Whether you're an experienced veteran with a wealth of football knowledge or a wet-behind-the-ears rookie who knows more about the Brady Bunch than Tom Brady, there are a number of rules that will assist you once your draft has concluded. Here's our list of five important guidelines that can help you take home a fantasy title.
1. Know the schedule and set a lineup each week
This might seem like an obvious rule, but I can't tell you the number of times I've seen owners fail to set their lineups. Whether a player is injured or on a bye week, he needs to be removed as a starter in order to have the best possible chance at a win. Even if that means you need to start the Packers No. 2 running back or the Raiders' No. 3 wide receiver, at least there's a chance to see some points that could lead to a potential victory.
It's also important to remember that the NFL has altered byes and schedules. Owners will have to be even more diligent with their lineups, not to mention do their work on the waiver wire. Byes start the weekend of Oct. 3 (Week 4) with four teams out of action. Four teams have byes in Weeks 5-7 and Week 10 as well, but six teams are off in Weeks 8-9. After the regular-season opener between the Vikings and Saints, there won't be another Thursday night game until Week 10, when the Ravens face the Falcons on NFL Network.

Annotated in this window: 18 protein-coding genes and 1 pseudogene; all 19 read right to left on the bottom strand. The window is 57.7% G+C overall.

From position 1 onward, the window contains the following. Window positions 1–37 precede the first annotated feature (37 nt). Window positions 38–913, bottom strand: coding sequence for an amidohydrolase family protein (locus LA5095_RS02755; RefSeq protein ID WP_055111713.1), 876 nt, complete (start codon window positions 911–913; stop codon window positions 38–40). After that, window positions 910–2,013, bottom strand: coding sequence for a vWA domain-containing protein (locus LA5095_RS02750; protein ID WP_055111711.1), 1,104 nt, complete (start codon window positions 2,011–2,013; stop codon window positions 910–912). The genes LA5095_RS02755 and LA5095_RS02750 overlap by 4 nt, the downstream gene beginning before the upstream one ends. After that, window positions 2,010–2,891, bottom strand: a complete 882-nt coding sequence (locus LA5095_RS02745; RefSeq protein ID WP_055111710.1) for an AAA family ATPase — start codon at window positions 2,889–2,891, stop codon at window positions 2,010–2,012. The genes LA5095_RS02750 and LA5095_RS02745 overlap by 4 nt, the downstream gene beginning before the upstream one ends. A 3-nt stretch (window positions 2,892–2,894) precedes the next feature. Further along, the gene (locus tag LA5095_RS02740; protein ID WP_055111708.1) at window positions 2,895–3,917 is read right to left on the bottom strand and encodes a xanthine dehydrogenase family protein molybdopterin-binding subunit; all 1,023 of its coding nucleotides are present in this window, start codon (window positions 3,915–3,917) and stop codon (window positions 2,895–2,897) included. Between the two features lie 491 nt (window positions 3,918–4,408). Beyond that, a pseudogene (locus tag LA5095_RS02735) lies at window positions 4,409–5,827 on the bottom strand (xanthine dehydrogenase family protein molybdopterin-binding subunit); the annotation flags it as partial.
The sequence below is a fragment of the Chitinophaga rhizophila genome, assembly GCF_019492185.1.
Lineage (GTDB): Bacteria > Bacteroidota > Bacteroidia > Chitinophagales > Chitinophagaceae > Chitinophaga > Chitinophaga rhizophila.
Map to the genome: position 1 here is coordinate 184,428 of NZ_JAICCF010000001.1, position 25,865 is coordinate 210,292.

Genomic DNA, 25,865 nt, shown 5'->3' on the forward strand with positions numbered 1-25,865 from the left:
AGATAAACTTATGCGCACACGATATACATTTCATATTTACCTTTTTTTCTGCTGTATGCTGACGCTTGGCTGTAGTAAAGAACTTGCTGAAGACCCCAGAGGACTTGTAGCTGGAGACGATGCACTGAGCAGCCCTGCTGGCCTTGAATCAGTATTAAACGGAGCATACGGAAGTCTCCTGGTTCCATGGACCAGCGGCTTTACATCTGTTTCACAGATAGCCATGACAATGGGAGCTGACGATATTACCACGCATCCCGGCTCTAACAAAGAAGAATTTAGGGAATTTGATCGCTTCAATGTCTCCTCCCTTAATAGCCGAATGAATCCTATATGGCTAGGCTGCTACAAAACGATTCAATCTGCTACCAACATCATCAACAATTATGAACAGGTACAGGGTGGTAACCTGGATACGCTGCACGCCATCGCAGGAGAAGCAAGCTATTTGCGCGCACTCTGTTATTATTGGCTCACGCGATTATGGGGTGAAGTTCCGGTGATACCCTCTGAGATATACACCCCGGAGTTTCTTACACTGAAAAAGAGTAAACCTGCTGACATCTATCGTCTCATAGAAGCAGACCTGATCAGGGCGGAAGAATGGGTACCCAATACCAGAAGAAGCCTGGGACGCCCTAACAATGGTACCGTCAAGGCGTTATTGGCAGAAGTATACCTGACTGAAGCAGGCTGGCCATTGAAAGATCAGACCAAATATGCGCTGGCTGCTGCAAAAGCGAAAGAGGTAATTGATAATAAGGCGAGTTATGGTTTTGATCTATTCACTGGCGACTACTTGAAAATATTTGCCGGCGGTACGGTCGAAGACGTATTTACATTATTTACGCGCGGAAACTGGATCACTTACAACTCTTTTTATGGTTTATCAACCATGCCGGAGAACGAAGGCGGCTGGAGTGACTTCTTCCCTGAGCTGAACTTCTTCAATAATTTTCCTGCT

At that point in the season, there will be at least one Thursday night game every week for the remainder of the fantasy season. That includes a Thanksgiving Day lineup that includes contests between the Patriots and Lions (12:30 p.m. ET), Saints and Cowboys (4:15 p.m. ET) and Bengals and Jets (8:20 p.m. ET). A Saturday night contest will also be held on Christmas between the Cowboys and Cardinals. If your league plays through Week 17, it's important to know that all 16 games will be held on Sunday with no Thursday or Saturday games.
2. Use the waiver wire and check the transactions report
Much like life in general, the NFL season is unpredictable. Injuries will occur, depth charts will evolve and players who were thought to have minimal value will turn into valuable assets. In 2003, Anquan Boldin came out of nowhere to record 101 receptions, 1,377 yards and eight touchdowns. He wasn't drafted in most cases in his first season out of Florida State, but became a No. 1 wideout for owners who were active on the waiver wire.
In 2005, former practice-squad player Samkon Gado became the featured back in Green Bay after injuries sent Ahman Green, Najeh Davenport and Tony Fisher to the sidelines. He went on to outscore superstar LaDainian Tomlinson during a four-week stretch. Last season was no different, as the likes of Jamaal Charles, Jerome Harrison and Jermichael Finley were just a few of the players to gain immense value from out of nowhere.
In leagues that run waivers and don't utilize a first-come, first-served rule, owners should take the time each Tuesday to check out the previous week's top performers and consider potential moves to improve their rosters. Also, be certain to keep tabs on the transactions report. In many instances, owners could be quick to release a valuable player who might get off to a slow start.